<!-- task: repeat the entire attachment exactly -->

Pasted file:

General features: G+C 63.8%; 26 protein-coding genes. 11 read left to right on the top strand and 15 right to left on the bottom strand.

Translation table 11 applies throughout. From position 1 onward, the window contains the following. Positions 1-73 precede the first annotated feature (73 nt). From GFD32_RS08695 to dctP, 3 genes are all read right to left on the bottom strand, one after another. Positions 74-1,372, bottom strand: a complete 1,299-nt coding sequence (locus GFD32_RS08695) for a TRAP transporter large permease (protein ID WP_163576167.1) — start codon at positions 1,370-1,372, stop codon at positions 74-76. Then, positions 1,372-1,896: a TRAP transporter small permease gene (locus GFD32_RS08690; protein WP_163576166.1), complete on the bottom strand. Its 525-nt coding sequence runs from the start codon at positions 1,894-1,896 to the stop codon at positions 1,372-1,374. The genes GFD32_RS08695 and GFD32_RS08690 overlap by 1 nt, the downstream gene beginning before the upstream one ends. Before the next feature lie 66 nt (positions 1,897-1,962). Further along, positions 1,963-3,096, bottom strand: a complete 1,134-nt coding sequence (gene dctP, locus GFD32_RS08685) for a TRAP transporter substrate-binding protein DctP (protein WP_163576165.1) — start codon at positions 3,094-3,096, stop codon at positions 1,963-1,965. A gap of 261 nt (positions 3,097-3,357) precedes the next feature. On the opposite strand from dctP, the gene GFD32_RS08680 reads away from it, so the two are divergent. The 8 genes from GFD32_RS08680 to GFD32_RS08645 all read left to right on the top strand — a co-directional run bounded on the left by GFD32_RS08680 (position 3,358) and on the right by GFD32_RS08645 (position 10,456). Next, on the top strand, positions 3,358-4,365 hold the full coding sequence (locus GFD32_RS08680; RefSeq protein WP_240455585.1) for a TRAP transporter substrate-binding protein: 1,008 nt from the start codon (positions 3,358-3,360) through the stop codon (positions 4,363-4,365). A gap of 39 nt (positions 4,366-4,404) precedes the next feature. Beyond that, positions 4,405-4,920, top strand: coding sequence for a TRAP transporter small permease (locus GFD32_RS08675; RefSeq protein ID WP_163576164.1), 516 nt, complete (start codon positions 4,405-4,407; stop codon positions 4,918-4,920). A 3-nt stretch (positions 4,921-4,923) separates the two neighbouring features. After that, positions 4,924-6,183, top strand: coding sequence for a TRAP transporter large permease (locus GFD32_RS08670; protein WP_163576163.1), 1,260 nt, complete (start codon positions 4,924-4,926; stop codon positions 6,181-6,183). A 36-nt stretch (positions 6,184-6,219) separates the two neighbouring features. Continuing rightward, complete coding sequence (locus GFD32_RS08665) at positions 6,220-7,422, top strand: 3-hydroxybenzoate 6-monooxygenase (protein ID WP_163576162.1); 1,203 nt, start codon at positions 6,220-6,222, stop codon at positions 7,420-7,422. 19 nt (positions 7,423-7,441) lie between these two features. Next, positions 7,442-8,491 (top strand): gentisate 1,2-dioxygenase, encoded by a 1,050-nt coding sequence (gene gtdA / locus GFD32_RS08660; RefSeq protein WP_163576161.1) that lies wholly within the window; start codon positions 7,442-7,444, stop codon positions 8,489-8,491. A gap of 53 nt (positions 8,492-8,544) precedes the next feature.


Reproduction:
General features: G+C 63.8%; 26 protein-coding genes. 11 read left to right on the top strand and 15 right to left on the bottom strand.

Translation table 11 applies throughout. From position 1 onward, the window contains the following. Positions 1-73 precede the first annotated feature (73 nt). From GFD32_RS08695 to dctP, 3 genes are all read right to left on the bottom strand, one after another. Positions 74-1,372, bottom strand: a complete 1,299-nt coding sequence (locus GFD32_RS08695) for a TRAP transporter large permease (protein ID WP_163576167.1) — start codon at positions 1,370-1,372, stop codon at positions 74-76. Then, positions 1,372-1,896: a TRAP transporter small permease gene (locus GFD32_RS08690; protein WP_163576166.1), complete on the bottom strand. Its 525-nt coding sequence runs from the start codon at positions 1,894-1,896 to the stop codon at positions 1,372-1,374. The genes GFD32_RS08695 and GFD32_RS08690 overlap by 1 nt, the downstream gene beginning before the upstream one ends. Before the next feature lie 66 nt (positions 1,897-1,962). Further along, positions 1,963-3,096, bottom strand: a complete 1,134-nt coding sequence (gene dctP, locus GFD32_RS08685) for a TRAP transporter substrate-binding protein DctP (protein WP_163576165.1) — start codon at positions 3,094-3,096, stop codon at positions 1,963-1,965. A gap of 261 nt (positions 3,097-3,357) precedes the next feature. On the opposite strand from dctP, the gene GFD32_RS08680 reads away from it, so the two are divergent. The 8 genes from GFD32_RS08680 to GFD32_RS08645 all read left to right on the top strand — a co-directional run bounded on the left by GFD32_RS08680 (position 3,358) and on the right by GFD32_RS08645 (position 10,456). Next, on the top strand, positions 3,358-4,365 hold the full coding sequence (locus GFD32_RS08680; RefSeq protein WP_240455585.1) for a TRAP transporter substrate-binding protein: 1,008 nt from the start codon (positions 3,358-3,360) through the stop codon (positions 4,363-4,365). A gap of 39 nt (positions 4,366-4,404) precedes the next feature. Beyond that, positions 4,405-4,920, top strand: coding sequence for a TRAP transporter small permease (locus GFD32_RS08675; RefSeq protein ID WP_163576164.1), 516 nt, complete (start codon positions 4,405-4,407; stop codon positions 4,918-4,920). A 3-nt stretch (positions 4,921-4,923) separates the two neighbouring features. After that, positions 4,924-6,183, top strand: coding sequence for a TRAP transporter large permease (locus GFD32_RS08670; protein WP_163576163.1), 1,260 nt, complete (start codon positions 4,924-4,926; stop codon positions 6,181-6,183). A 36-nt stretch (positions 6,184-6,219) separates the two neighbouring features. Continuing rightward, complete coding sequence (locus GFD32_RS08665) at positions 6,220-7,422, top strand: 3-hydroxybenzoate 6-monooxygenase (protein ID WP_163576162.1); 1,203 nt, start codon at positions 6,220-6,222, stop codon at positions 7,420-7,422. 19 nt (positions 7,423-7,441) lie between these two features. Next, positions 7,442-8,491 (top strand): gentisate 1,2-dioxygenase, encoded by a 1,050-nt coding sequence (gene gtdA / locus GFD32_RS08660; RefSeq protein WP_163576161.1) that lies wholly within the window; start codon positions 7,442-7,444, stop codon positions 8,489-8,491. A gap of 53 nt (positions 8,492-8,544) precedes the next feature.